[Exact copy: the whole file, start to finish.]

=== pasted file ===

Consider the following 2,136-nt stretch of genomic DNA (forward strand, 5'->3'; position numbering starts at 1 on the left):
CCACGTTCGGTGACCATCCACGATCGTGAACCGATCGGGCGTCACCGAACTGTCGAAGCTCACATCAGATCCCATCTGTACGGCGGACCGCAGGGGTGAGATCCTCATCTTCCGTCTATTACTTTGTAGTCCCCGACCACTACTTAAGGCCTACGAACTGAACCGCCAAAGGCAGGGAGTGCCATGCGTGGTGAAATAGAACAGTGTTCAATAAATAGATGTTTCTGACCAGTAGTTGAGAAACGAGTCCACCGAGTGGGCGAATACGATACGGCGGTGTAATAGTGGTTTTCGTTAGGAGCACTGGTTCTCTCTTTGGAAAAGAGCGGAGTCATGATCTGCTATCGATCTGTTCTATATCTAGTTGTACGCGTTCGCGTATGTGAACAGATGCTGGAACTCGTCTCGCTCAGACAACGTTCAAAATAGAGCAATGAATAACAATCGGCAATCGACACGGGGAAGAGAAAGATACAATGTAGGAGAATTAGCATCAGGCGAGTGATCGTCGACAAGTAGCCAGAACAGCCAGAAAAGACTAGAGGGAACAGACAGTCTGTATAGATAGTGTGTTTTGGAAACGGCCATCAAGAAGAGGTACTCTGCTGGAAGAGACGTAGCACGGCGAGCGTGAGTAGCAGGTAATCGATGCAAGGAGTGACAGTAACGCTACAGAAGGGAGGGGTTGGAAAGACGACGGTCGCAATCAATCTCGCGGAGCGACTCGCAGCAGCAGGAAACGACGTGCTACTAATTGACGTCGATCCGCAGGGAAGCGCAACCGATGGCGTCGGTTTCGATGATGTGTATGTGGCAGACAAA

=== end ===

Consider the following 2,136-nt stretch of genomic DNA (forward strand, 5'->3'; position numbering starts at 1 on the left):
CCACGTTCGGTGACCATCCACGATCGTGAACCGATCGGGCGTCACCGAACTGTCGAAGCTCACATCAGATCCCATCTGTACGGCGGACCGCAGGGGTGAGATCCTCATCTTCCGTCTATTACTTTGTAGTCCCCGACCACTACTTAAGGCCTACGAACTGAACCGCCAAAGGCAGGGAGTGCCATGCGTGGTGAAATAGAACAGTGTTCAATAAATAGATGTTTCTGACCAGTAGTTGAGAAACGAGTCCACCGAGTGGGCGAATACGATACGGCGGTGTAATAGTGGTTTTCGTTAGGAGCACTGGTTCTCTCTTTGGAAAAGAGCGGAGTCATGATCTGCTATCGATCTGTTCTATATCTAGTTGTACGCGTTCGCGTATGTGAACAGATGCTGGAACTCGTCTCGCTCAGACAACGTTCAAAATAGAGCAATGAATAACAATCGGCAATCGACACGGGGAAGAGAAAGATACAATGTAGGAGAATTAGCATCAGGCGAGTGATCGTCGACAAGTAGCCAGAACAGCCAGAAAAGACTAGAGGGAACAGACAGTCTGTATAGATAGTGTGTTTTGGAAACGGCCATCAAGAAGAGGTACTCTGCTGGAAGAGACGTAGCACGGCGAGCGTGAGTAGCAGGTAATCGATGCAAGGAGTGACAGTAACGCTACAGAAGGGAGGGGTTGGAAAGACGACGGTCGCAATCAATCTCGCGGAGCGACTCGCAGCAGCAGGAAACGACGTGCTACTAATTGACGTCGATCCGCAGGGAAGCGCAACCGATGGCGTCGGTTTCGATGATGTGTATGTGGCAGACAAA